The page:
Women More Likely To Remove Tattoos

I see a lot of tattoos in clinic. They tend to be of three varities: old men with vintage war-time tattoos, young men with authentic NBA-style tattoos, and women who want to know how they can get rid of their tattoos.

It might be that despite there are increasing numbers of women getting tattoos (some reports claim that 65% of people who get tattoos are women), there is also more social pressure for women to remove them.

A study published in the Archives of Dermatology seems to support this. The study interviewed nearly 200 people. They asked people why they got the tattoo and why they wanted them removed. They compared answers from a study done in 1996 to 2006. In 1996, more men requested tattoo removal than women. However, in 2006 most of the tattoo removal request were in women (nearly 70%).

The researchers found that women with tattoos typically were white, single, college educated, and with moderate to strong religious beliefs. According to the study authors, women got tattoos “to be unique” and liked the sense of both both femininity and power it gave them.

However, they found that women were much more likely to report stigma problems as compared to men. They were also more likely to say that they hid the tattoo and that they felt that they no longer wanted it because they “grew up.” Careers were also a significant reason for women to want their tattoos removed. Other reasons why women wanted tattoos removed were embarrassment, problems with clothes, and negative comments.

It is interesting that historically, tattoos were associated with men, but now more than half of people who get tattoos are women. At the same time, women are more likely to experience negative social consequences and be more likely to want their tattoo removed as compared to men.

Tattoos are an ancient body art. They are often beautiful, and the majority of people who have tattoos are satisfied with them. It is unfortunate that there is more negative social consequences to having a tattoo if you are a woman as compared to men. The fact that a tattoo on a women’s lower back is sometimes referred to as a “tramp stamp” is an example of this stigma. As tattoos become more popular for women, perhaps negative societal stereotypes will fade away.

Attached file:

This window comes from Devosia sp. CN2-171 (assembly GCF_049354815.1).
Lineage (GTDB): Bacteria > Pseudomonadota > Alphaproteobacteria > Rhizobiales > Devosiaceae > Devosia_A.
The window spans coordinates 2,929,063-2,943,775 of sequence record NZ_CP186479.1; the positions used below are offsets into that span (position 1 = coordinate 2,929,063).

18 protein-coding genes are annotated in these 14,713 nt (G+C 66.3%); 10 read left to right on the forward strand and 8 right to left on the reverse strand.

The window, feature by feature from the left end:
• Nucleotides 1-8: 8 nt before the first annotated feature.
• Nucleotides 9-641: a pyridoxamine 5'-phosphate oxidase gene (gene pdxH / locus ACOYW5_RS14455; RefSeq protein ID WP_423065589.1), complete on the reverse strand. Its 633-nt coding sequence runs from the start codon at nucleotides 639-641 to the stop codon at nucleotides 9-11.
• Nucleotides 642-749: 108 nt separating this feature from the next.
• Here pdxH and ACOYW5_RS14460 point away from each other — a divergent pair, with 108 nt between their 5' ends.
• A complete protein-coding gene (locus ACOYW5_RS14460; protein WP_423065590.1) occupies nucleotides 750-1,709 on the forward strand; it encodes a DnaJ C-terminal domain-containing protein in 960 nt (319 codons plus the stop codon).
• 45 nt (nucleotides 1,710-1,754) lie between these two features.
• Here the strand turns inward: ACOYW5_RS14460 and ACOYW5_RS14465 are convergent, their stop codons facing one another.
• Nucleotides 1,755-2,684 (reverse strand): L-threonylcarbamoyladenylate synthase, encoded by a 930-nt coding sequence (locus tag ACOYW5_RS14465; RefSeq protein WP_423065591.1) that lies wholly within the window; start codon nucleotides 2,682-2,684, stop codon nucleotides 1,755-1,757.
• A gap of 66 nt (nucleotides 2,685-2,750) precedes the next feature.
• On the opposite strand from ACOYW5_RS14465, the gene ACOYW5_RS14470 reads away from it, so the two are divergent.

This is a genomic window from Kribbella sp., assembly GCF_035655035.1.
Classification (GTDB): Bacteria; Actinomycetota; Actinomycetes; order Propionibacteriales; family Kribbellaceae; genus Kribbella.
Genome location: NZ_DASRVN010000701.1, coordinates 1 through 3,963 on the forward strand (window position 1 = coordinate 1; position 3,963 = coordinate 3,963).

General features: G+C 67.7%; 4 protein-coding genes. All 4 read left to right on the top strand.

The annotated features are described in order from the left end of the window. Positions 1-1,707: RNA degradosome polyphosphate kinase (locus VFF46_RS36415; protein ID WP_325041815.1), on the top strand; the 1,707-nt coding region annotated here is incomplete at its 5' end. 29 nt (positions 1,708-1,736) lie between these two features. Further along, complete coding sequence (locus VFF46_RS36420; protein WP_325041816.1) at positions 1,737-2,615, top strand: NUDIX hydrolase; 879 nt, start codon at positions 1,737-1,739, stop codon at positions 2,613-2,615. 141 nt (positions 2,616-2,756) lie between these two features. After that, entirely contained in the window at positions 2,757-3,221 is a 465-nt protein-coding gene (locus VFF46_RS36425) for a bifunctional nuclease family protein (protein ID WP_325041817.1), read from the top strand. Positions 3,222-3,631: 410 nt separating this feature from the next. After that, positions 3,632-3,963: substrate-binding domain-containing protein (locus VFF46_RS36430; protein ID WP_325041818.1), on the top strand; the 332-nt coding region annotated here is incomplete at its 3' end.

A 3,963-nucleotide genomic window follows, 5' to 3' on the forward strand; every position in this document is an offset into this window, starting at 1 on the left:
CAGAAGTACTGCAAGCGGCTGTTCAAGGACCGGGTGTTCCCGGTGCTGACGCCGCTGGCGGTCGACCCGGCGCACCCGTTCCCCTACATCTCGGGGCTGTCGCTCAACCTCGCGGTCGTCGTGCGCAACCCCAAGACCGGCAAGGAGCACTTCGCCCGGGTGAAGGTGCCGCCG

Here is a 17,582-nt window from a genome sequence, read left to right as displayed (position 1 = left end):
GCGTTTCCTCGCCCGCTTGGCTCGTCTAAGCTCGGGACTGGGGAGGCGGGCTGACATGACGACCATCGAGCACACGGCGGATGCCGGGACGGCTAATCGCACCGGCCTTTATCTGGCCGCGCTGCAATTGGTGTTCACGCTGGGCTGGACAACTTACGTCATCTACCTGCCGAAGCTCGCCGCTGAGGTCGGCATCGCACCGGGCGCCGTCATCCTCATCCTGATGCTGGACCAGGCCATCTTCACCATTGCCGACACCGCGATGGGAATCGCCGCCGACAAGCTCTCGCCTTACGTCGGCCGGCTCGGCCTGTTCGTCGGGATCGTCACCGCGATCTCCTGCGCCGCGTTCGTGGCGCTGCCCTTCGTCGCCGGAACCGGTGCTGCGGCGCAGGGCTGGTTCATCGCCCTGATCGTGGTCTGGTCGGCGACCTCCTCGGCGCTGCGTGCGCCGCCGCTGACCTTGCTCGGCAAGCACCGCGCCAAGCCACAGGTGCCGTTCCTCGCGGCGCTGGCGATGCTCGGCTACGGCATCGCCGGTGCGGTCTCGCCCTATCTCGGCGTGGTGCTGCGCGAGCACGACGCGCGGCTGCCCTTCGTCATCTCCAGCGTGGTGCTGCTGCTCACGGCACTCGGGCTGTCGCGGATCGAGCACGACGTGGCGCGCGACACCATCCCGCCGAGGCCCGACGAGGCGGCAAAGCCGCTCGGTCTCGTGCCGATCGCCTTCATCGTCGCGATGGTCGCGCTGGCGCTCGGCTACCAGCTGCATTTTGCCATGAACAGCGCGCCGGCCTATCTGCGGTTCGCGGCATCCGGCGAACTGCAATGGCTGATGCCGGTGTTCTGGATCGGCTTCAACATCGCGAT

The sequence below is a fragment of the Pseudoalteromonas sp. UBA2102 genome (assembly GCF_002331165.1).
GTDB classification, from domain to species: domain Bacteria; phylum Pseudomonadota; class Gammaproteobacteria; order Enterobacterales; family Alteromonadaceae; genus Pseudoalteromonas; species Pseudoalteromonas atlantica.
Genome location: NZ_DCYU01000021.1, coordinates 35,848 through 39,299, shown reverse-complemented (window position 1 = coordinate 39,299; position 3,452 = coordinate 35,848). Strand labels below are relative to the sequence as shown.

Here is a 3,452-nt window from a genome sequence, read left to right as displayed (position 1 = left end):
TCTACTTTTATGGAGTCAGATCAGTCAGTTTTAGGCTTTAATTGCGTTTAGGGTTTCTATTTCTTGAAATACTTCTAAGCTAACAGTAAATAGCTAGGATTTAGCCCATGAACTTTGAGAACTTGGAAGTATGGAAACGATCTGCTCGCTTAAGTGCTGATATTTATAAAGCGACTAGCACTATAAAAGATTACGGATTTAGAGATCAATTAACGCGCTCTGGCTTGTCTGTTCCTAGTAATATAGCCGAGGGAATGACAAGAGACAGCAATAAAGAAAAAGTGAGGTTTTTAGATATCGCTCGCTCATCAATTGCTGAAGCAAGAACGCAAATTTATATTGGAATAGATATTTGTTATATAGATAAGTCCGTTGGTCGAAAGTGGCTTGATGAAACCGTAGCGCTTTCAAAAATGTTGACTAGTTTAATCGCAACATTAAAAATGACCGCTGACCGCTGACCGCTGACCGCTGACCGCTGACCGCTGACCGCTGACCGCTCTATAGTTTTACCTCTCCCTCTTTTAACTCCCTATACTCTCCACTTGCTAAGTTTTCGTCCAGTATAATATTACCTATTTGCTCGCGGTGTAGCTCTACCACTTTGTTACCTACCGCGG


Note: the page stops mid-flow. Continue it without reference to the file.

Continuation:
If you do want to remove a tattoo, see a physicain. Creams and balms advertised to remove tattoos do not work.

6 thoughts on “Women More Likely To Remove Tattoos

  1. Several of my friends got tattoos when we were younger. I can now say with certainty (and relief) that I sure am glad I never got one!

  2. Dr. B,
    How are the results for laser tattoo removal? As I understand it, black tattoos remove easier than other colors. After undergoing treatments, will the skin look as good as new? Is the laser technology continually improving? Thank you so much for such an educational blog.

  3. @Breitling
    I am a 40 year old woman with a large tattoo on my shoulder. I have no regrets whatsoever. I have many women friends my age or older who also have tattoos and do not regret them.

  4. Count me in as one of the regreters. I have two tattoos I’m so ashamed of now. And they’re small ones at that. I got mine due to low self esteem. I’m fat – actually “morbidly obese” (237 pounds, I should weigh 135 pounds) – and have heard all my life how ugly I am. How I’m “a beast” and get messages on MySpace about how I’ll never make it as a singer because, even though I’m talented, I’m “too fat and ugly to be an American Idol.” So I got two rose tattoos because “I want something about me to be pretty.”

    Now I just want them gone!

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